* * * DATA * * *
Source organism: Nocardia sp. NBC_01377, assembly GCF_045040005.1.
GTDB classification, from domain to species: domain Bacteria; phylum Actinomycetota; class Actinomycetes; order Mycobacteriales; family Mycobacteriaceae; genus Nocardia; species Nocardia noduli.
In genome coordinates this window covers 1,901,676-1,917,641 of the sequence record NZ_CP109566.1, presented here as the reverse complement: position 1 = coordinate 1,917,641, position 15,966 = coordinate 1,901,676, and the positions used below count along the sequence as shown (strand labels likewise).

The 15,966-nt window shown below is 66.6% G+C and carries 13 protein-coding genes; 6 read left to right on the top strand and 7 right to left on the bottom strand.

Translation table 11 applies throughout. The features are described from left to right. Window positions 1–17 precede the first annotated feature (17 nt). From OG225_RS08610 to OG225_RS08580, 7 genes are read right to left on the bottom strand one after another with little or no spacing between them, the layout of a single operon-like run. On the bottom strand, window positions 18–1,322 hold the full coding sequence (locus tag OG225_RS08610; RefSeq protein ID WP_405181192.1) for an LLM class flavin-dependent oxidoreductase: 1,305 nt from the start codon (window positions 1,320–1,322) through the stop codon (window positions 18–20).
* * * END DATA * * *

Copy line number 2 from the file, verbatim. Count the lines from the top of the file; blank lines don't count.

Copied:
GTDB classification, from domain to species: domain Bacteria; phylum Actinomycetota; class Actinomycetes; order Mycobacteriales; family Mycobacteriaceae; genus Nocardia; species Nocardia noduli.